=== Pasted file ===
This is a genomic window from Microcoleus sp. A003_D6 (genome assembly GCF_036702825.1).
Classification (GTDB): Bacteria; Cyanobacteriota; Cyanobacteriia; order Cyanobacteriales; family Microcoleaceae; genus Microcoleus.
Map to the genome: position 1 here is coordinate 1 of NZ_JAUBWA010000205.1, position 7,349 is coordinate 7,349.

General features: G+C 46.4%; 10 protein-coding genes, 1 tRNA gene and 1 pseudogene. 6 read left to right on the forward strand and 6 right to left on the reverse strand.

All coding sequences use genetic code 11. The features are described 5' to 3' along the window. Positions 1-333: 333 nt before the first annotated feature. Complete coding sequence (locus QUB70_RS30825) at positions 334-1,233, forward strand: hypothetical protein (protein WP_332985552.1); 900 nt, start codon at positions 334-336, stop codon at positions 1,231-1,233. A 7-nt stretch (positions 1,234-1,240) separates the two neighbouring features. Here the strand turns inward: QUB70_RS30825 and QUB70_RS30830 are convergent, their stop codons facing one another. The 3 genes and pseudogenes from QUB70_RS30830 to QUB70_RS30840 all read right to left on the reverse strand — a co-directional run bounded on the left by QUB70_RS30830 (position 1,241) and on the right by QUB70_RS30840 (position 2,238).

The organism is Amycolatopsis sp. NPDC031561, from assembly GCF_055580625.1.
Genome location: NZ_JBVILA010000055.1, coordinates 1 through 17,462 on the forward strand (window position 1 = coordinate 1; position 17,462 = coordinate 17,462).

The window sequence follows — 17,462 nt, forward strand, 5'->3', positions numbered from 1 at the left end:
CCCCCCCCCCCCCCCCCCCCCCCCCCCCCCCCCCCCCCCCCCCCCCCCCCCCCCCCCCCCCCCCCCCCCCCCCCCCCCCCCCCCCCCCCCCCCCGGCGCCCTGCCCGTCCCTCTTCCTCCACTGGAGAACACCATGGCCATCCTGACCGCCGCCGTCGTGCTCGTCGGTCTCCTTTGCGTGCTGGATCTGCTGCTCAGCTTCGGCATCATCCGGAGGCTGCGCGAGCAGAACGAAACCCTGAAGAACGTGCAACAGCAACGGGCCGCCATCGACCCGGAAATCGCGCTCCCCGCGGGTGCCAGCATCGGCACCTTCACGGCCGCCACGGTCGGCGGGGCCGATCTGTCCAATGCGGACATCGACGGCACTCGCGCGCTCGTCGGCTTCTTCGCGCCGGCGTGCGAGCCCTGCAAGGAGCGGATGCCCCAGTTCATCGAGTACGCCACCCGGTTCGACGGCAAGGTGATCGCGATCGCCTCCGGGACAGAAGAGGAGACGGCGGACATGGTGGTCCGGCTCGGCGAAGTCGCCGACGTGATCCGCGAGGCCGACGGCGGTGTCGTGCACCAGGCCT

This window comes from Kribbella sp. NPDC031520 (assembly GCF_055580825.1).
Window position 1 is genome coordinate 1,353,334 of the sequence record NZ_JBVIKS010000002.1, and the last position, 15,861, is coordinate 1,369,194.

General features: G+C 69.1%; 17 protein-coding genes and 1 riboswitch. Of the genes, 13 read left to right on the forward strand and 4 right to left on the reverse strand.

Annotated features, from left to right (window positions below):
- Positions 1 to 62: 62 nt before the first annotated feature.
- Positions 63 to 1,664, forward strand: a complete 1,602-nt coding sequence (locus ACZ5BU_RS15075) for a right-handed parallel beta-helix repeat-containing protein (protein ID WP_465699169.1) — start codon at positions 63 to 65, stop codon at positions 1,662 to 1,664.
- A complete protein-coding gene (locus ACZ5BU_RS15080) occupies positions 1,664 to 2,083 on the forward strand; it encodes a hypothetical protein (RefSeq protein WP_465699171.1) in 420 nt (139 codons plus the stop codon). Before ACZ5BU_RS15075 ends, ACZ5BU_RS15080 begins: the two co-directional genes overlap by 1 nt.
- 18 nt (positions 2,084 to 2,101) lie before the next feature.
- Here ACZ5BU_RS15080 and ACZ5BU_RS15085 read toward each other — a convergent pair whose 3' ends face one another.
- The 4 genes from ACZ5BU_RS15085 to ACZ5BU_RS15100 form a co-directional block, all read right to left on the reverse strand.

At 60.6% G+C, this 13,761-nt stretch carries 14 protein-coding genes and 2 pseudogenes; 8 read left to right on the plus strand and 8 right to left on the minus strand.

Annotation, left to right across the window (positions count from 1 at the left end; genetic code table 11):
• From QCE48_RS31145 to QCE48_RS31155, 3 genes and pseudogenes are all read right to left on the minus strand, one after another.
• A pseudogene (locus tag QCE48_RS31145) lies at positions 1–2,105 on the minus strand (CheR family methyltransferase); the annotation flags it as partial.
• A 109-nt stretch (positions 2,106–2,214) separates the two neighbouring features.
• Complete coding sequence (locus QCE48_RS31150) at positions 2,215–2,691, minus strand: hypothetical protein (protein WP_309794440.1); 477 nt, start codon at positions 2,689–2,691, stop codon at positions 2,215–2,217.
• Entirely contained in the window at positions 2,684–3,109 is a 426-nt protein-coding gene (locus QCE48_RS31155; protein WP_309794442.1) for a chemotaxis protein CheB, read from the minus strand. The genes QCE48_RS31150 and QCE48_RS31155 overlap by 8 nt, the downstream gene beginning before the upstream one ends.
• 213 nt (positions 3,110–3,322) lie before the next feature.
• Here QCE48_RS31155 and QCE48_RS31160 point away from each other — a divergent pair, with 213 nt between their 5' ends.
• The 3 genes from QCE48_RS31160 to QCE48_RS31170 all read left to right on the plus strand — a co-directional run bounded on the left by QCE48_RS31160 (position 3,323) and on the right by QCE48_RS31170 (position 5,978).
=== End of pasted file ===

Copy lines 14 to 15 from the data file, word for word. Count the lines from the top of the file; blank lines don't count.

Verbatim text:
- Positions 1 to 62: 62 nt before the first annotated feature.
- Positions 63 to 1,664, forward strand: a complete 1,602-nt coding sequence (locus ACZ5BU_RS15075) for a right-handed parallel beta-helix repeat-containing protein (protein ID WP_465699169.1) — start codon at positions 63 to 65, stop codon at positions 1,662 to 1,664.